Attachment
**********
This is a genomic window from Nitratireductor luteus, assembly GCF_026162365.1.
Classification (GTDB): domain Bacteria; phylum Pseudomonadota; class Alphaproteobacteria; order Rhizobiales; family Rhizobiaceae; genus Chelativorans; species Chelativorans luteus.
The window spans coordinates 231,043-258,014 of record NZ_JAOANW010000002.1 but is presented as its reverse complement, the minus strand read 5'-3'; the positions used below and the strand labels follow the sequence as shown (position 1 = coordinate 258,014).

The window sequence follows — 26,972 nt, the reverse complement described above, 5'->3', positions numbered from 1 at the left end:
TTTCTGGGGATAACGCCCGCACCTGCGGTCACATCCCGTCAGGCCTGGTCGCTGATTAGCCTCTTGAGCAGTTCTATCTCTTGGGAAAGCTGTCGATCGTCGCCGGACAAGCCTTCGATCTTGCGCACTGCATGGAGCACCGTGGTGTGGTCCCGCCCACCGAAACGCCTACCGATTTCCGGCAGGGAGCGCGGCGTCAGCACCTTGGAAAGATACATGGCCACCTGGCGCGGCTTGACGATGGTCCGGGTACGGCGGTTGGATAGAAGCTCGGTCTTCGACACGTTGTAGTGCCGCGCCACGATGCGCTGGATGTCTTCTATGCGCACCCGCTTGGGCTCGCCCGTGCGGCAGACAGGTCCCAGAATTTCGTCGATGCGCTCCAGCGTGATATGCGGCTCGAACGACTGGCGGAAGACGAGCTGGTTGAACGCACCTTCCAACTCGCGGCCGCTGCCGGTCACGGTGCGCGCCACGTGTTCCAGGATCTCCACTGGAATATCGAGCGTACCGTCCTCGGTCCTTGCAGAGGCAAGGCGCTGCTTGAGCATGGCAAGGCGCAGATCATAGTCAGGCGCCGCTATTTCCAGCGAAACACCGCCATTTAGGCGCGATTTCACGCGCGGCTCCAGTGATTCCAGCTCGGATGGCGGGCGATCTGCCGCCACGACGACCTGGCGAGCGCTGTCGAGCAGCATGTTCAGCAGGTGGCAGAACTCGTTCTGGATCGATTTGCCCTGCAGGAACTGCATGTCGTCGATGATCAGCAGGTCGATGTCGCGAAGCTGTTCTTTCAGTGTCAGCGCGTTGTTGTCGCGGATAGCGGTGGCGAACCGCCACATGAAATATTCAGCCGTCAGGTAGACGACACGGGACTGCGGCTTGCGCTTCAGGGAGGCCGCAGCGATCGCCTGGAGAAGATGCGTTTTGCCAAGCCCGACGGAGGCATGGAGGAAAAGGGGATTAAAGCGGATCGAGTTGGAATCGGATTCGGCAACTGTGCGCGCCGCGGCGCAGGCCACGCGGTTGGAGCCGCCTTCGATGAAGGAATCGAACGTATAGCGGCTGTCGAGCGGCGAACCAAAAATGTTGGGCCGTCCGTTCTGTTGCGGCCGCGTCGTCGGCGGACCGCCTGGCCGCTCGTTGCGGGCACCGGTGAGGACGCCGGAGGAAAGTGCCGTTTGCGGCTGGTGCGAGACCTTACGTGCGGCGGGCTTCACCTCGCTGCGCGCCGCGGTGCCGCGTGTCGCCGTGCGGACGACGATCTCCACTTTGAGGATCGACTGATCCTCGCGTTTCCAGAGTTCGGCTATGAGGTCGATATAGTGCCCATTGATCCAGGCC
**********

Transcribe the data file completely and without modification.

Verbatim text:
This is a genomic window from Nitratireductor luteus, assembly GCF_026162365.1.
Classification (GTDB): domain Bacteria; phylum Pseudomonadota; class Alphaproteobacteria; order Rhizobiales; family Rhizobiaceae; genus Chelativorans; species Chelativorans luteus.
The window spans coordinates 231,043-258,014 of record NZ_JAOANW010000002.1 but is presented as its reverse complement, the minus strand read 5'-3'; the positions used below and the strand labels follow the sequence as shown (position 1 = coordinate 258,014).

The window sequence follows — 26,972 nt, the reverse complement described above, 5'->3', positions numbered from 1 at the left end:
TTTCTGGGGATAACGCCCGCACCTGCGGTCACATCCCGTCAGGCCTGGTCGCTGATTAGCCTCTTGAGCAGTTCTATCTCTTGGGAAAGCTGTCGATCGTCGCCGGACAAGCCTTCGATCTTGCGCACTGCATGGAGCACCGTGGTGTGGTCCCGCCCACCGAAACGCCTACCGATTTCCGGCAGGGAGCGCGGCGTCAGCACCTTGGAAAGATACATGGCCACCTGGCGCGGCTTGACGATGGTCCGGGTACGGCGGTTGGATAGAAGCTCGGTCTTCGACACGTTGTAGTGCCGCGCCACGATGCGCTGGATGTCTTCTATGCGCACCCGCTTGGGCTCGCCCGTGCGGCAGACAGGTCCCAGAATTTCGTCGATGCGCTCCAGCGTGATATGCGGCTCGAACGACTGGCGGAAGACGAGCTGGTTGAACGCACCTTCCAACTCGCGGCCGCTGCCGGTCACGGTGCGCGCCACGTGTTCCAGGATCTCCACTGGAATATCGAGCGTACCGTCCTCGGTCCTTGCAGAGGCAAGGCGCTGCTTGAGCATGGCAAGGCGCAGATCATAGTCAGGCGCCGCTATTTCCAGCGAAACACCGCCATTTAGGCGCGATTTCACGCGCGGCTCCAGTGATTCCAGCTCGGATGGCGGGCGATCTGCCGCCACGACGACCTGGCGAGCGCTGTCGAGCAGCATGTTCAGCAGGTGGCAGAACTCGTTCTGGATCGATTTGCCCTGCAGGAACTGCATGTCGTCGATGATCAGCAGGTCGATGTCGCGAAGCTGTTCTTTCAGTGTCAGCGCGTTGTTGTCGCGGATAGCGGTGGCGAACCGCCACATGAAATATTCAGCCGTCAGGTAGACGACACGGGACTGCGGCTTGCGCTTCAGGGAGGCCGCAGCGATCGCCTGGAGAAGATGCGTTTTGCCAAGCCCGACGGAGGCATGGAGGAAAAGGGGATTAAAGCGGATCGAGTTGGAATCGGATTCGGCAACTGTGCGCGCCGCGGCGCAGGCCACGCGGTTGGAGCCGCCTTCGATGAAGGAATCGAACGTATAGCGGCTGTCGAGCGGCGAACCAAAAATGTTGGGCCGTCCGTTCTGTTGCGGCCGCGTCGTCGGCGGACCGCCTGGCCGCTCGTTGCGGGCACCGGTGAGGACGCCGGAGGAAAGTGCCGTTTGCGGCTGGTGCGAGACCTTACGTGCGGCGGGCTTCACCTCGCTGCGCGCCGCGGTGCCGCGTGTCGCCGTGCGGACGACGATCTCCACTTTGAGGATCGACTGATCCTCGCGTTTCCAGAGTTCGGCTATGAGGTCGATATAGTGCCCATTGATCCAGGCC